Happy Halloween! I hope you’re enjoying celebrating Samhain and conversing with the spirits of the dead. It’s one of my favourite times of year and we’ve been busy decorating, as you can see from my Make It Monday post. To celebrate, I’ve written a short story featuring safety coffins, something I’ve been thinking about a lot recently (the life of a writer! Always the macabre). I hope you enjoy ‘The Bells’ and feel free to read my other free fiction. If you enjoy it, perhaps consider buying me a coffee!
As The Bells Toll
That blasted ringing is driving me insane! Why won’t it stop? It’s been going for hours, days. Ring, ring, ring. Maybe a pause, then Ring! Ring! Ring!
I look around the room, for so long my sanctuary from the outside world. Here I could ignore the demands of family, of neighbours, of life. Here I could immerse myself in my work. But now? With this ringing? I can’t even find the door as I curl into a ball and cover my ears to try and block out the tinkling.
It doesn’t work.
Tears seep through pinched eyes as a wail bursts from my lips. If anything it makes the ringing louder.
I knew people called me strange, wondered how I could do my job, even created macabre stories about what I did, but eventually, they all called upon my services. As the towns funeral director, I’ve prepared and buried the residents of this little town for longer than I can remember. New techniques have come along, but I prefer to stick to the old ways: simple preparation of the body, a bell around the toe in case they’re ‘not quite dead’ (a quaint tradition my wife would laugh at the bells would never ring), before laying them down in their coffin for their final sleep and a nip of brandy for me at the end of the day. Course, since Margo and the kids left, it’s been more than a nip, but still, the old ways continue.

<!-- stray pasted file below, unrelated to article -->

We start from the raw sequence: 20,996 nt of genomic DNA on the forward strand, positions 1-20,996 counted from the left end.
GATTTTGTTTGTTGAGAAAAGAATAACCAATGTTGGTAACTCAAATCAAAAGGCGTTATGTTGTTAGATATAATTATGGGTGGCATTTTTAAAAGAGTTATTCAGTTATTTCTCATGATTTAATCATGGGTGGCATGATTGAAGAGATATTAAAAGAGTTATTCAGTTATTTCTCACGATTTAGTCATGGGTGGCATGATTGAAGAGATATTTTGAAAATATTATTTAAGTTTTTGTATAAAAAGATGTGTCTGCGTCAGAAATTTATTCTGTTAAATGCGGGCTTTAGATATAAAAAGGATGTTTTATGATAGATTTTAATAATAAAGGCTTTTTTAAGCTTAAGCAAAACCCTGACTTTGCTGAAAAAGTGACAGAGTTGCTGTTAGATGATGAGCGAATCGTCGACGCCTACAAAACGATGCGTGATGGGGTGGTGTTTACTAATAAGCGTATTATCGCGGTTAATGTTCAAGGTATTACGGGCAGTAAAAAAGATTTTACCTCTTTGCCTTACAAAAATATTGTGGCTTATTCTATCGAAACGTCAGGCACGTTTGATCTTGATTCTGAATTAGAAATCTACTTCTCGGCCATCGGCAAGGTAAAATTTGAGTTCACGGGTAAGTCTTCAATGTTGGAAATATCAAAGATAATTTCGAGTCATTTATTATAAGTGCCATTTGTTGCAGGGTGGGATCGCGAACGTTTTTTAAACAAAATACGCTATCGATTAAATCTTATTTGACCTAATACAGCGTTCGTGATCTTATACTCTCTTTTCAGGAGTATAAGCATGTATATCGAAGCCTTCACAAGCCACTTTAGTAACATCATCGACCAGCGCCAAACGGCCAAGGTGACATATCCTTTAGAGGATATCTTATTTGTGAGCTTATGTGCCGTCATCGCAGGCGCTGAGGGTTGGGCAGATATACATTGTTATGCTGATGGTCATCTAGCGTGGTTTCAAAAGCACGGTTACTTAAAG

Ah, Margo. She’d been my soul-mate. We’d met at a conference and hit it off immediately. I was amazed she was interested in me, even more amazed she’d agreed to marry me. Two kids later, the usual arguments and bickering, laughter and tears but never anything severe, then….. nothing.
Didn’t believe it at first when the sheriff knocked on my door and told me. My brain kept saying it was another family, but he insisted. Said it was a hit and run while they’d been put trick or treating. All three dead before the ambulance arrived. He’d offered to have their bodies transferred to the undertakers the next town over but how could I let them touch my babies? My Margo? No, they came here and I did as I’ve always done, cared for them as always. Cleaned them up and rebuilt what I could, laid them out in their best clothes and tied the bells around their toes. Just like the old ways.
I’d been well into my bottle when I’d first heard it. I tiny little rustling and gentle tinkling. Thought I was imagining it till it happened again, getting louder and louder. Then I heard her voice, my Margo, calling my name, then our children join her, their voices rising in time with the bells I’d tied to their tiny toes with string only a few hours before.
The bells won’t stop ringing but I’m too scared to see what’s pulling the string.